Background - On my "home" network I have a Linksys WTR45GL router providing my internet access as well as a wireless AP.

Connected I have * 2 Windows PCs (wired) * At least one laptop (Wired) * Some 802.11 enabled handheld consoles (PSPs) * A Nintendo Wii * Some windows XP pcs used by the people in the granny flat.

Where I live, South Africa, well, 1Gb worth of monthly cap is, while not expensive, costly enough that I'd like to be sure that all the bandwidth used by devices on my network is ... well ... legitimate and not the result of neighbors parasiting my wireless, malware or just the result of "liberal" download policies in my software.

I got the Linksys WRT45GL on the understanding that there were custom firmwares (DD-WRT and Tomato) that allowed bandwidth tracking, but there doesn't seem to be any facility to get a log of traffic that can be examined to see (a) which local devices were the biggest consumers of bandwidth and (b) what they were connected to.

What tools are there for logging traffic such that, when it gets to that OMG moment in the month when all my bandwidth is gone, I have a chance to find out what used it all up (and hopefully attempt some corrective action).

Solutions I have tried:

  1. MRTG - Installation of MRTG is complicated. It needs to install on a server PC - i.e. one running a web server. It's also "limited" to doing SNMP monitoring - which means it can only report on aggregate traffic per interface. Yay - I can confirm that there is Gb of traffic traversing my router. I already knew that!

  2. PRTG's free version is too limited to do anything useful with. Or the 'sensors' its suports are too limited. In addition to SNMP trapping it does packet sniffing, but still the capability to drill down in its reports is lacking. At least it can break down traffic a bit by protocol. So now I know that 80% of my traffic is HTTP. Still no idea what the sources and destinations are of the HTTP traffic. Also entirely unclear if its capable of measuring traffic over a not-well-know-port.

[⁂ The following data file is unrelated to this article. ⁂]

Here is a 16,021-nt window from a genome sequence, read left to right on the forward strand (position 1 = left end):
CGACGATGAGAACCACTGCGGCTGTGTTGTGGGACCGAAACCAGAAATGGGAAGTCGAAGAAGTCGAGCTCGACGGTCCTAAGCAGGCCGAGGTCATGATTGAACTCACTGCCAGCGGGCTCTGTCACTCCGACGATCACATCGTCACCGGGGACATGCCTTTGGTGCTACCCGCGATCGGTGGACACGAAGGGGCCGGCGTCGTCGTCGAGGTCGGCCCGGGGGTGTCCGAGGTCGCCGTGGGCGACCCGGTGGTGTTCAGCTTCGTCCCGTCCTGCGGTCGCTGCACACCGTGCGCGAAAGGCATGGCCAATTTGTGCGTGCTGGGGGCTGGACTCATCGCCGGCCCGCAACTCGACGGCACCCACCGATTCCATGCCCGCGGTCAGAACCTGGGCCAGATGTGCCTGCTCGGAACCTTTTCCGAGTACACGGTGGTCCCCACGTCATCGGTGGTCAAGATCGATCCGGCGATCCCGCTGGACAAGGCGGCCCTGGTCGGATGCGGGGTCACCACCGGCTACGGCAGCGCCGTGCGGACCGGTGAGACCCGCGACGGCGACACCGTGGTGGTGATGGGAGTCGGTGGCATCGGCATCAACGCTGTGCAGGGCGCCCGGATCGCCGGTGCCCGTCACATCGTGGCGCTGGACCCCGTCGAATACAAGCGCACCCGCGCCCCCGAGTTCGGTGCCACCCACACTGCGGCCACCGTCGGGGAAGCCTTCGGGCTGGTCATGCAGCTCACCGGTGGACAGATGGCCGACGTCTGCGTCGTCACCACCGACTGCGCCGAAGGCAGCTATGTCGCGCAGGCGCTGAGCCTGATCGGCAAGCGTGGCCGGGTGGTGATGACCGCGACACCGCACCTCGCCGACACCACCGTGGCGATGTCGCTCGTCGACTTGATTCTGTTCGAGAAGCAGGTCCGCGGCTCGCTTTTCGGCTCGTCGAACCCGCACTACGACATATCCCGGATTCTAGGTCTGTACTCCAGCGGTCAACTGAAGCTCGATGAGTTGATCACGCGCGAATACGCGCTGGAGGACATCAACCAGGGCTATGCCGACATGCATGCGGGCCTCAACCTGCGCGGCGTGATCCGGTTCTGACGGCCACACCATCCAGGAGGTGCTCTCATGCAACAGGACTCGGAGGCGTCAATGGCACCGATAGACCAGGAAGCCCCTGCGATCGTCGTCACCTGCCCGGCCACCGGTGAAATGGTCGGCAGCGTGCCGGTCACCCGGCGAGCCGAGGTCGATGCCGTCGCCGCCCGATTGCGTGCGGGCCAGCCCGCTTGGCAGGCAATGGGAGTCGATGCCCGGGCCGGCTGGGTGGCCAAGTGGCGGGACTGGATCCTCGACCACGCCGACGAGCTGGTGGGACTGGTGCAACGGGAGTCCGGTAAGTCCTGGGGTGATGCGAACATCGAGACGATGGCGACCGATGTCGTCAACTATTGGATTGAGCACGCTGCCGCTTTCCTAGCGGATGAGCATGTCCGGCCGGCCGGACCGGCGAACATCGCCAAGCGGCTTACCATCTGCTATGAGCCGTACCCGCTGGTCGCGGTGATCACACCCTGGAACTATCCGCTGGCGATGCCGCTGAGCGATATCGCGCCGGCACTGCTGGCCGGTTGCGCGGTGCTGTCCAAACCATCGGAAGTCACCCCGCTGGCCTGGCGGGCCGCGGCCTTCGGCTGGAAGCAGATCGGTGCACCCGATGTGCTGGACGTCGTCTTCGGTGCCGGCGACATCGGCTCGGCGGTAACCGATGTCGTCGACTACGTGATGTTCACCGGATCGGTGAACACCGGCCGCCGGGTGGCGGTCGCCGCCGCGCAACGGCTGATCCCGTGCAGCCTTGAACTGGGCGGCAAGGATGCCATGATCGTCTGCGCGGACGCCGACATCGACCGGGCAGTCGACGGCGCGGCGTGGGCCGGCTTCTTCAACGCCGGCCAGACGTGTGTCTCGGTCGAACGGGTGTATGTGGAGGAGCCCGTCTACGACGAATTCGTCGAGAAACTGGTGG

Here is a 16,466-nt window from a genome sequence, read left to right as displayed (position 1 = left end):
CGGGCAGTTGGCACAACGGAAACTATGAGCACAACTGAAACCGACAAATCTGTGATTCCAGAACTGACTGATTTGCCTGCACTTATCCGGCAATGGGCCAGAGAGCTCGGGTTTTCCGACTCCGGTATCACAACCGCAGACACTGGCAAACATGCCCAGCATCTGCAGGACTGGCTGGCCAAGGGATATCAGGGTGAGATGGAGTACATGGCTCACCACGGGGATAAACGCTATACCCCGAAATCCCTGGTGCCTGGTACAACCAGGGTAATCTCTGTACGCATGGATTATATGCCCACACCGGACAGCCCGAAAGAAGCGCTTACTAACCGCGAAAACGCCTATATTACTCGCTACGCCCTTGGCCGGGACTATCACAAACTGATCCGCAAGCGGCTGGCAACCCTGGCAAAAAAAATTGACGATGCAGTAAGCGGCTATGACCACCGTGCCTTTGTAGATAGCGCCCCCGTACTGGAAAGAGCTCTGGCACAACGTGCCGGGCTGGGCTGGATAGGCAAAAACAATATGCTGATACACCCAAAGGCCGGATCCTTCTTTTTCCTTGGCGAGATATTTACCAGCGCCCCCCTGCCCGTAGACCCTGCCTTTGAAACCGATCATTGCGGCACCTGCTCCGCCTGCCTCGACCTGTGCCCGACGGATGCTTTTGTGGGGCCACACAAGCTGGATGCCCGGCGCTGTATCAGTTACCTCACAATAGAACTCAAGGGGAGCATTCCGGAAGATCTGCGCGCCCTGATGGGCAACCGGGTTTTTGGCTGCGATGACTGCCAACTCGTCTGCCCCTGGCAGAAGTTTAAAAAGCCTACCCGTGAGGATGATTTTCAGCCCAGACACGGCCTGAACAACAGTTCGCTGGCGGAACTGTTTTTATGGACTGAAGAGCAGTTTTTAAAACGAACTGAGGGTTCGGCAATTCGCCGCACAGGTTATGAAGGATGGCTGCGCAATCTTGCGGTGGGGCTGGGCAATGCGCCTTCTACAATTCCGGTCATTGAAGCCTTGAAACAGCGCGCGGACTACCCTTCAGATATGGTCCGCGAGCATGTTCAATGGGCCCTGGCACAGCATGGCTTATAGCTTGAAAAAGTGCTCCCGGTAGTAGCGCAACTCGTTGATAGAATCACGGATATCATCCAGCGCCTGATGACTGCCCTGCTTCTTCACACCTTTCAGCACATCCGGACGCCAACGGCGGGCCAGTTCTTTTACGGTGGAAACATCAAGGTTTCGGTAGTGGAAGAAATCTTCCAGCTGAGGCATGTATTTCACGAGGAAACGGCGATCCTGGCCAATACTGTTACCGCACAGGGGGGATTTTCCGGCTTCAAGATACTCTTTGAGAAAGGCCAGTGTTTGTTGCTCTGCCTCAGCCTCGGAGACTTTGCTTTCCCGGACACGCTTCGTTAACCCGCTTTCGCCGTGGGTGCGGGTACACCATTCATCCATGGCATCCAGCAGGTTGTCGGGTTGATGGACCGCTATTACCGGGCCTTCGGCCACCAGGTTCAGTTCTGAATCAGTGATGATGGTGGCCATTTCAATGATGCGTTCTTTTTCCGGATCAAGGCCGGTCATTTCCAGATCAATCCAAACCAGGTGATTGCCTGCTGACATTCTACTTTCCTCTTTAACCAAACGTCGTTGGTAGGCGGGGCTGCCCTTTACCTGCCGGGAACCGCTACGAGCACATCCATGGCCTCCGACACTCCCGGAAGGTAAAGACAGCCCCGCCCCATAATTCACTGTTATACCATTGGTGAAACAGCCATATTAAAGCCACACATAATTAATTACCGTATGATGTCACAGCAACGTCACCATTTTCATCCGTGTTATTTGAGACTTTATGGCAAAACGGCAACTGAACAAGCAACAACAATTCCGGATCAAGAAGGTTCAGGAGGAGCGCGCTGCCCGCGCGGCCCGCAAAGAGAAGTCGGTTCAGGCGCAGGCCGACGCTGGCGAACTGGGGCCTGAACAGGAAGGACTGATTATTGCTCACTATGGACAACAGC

3. This Wiki Page details how to (a) configure DD-WRT to broadcast traffic using RFlow and MACudp to a server on the network. (b) The server needs to be running RFlowCollector which captures the data, allows limited examination of the data, and (c) puts it in a mySQL database - where it can then be analysed with 3rd party tools - or (d) just MSQL Query Analyzer.

Except for the fact that RFlowCollector is a badly written windows GUI app with no option to install as a service: Meaning that it can only capture data as long as I am physically logged in. Oh yes, and it uses 60% of my CPU even when theres noting being logged. Its own UI can't do any drill down analysis of the data (but does tease), so at the end of all this I'm left with a large mySQL database of 'raw' captured data to analyse.

  1. Wireshark has also been suggested. As a network protocol analyser it certainly gives the low level details - as long as I'm on the correct network segment Wireshark can be used to sniff and produce a comprehensive list of all the tcp and udp traffic. Which is a problem. Wireshark is just too low level. Theres too much data.

Is it really this hard to try and do a simple analysis of a networks bandwidth? And by simple I mean, given a "chunk" of bandwidth usage on my router, ask something to tell me assign it to (a) local hosts, (b) remote hosts and (c) by protocol.

  • Doesn't the router itself provide a packet log? – Traveling Tech Guy Mar 1 '10 at 10:27
  • It provides a log, but not a packet level log. Home routers just don't have the memory to log that amount of data, which is why rFlow is used to offset traffic logging to another device. – Chris Becke Sep 11 '11 at 6:25

you can run arpwatch and mrtg in your dd-wrt router and that will tell you #1 when a new client associates with your AP and issues a DHCP request (thru arpwatch) and #2 how much bandwidth you have consumed (thru mrtg). the total bandwidth addon to mrtg is at bjorn.swift.is/traffic/

  • maybe im doing it wrong, but MRTG doesn't tell me anything I don't all ready know. I already know there is a lot of traffic through my router. Is there a way I can't see that breaks the bandwidth down per local host so I can pinpoint those of my devices that are responsible for the bulk of my traffic? – Chris Becke Jun 18 '10 at 8:49

NetFlow is a protocol, available on DD-WRT "standard" distributions by enabling the "RFlow" service. The RFlow service can be pointed to a PC on the LAN running a Netflow logger or analysis tool.

The RFlow collector I mentioned in the original post is rubbish. There are however a number of free tools that can display Netflow data in realtime in a pretty GUI. Most are substantially limited in their free editions however :(

"free" Tools that I've found (all are limited feature 'free-as-in-beer' versions of a horribly expensive commpercial 'enterprise' product) include:

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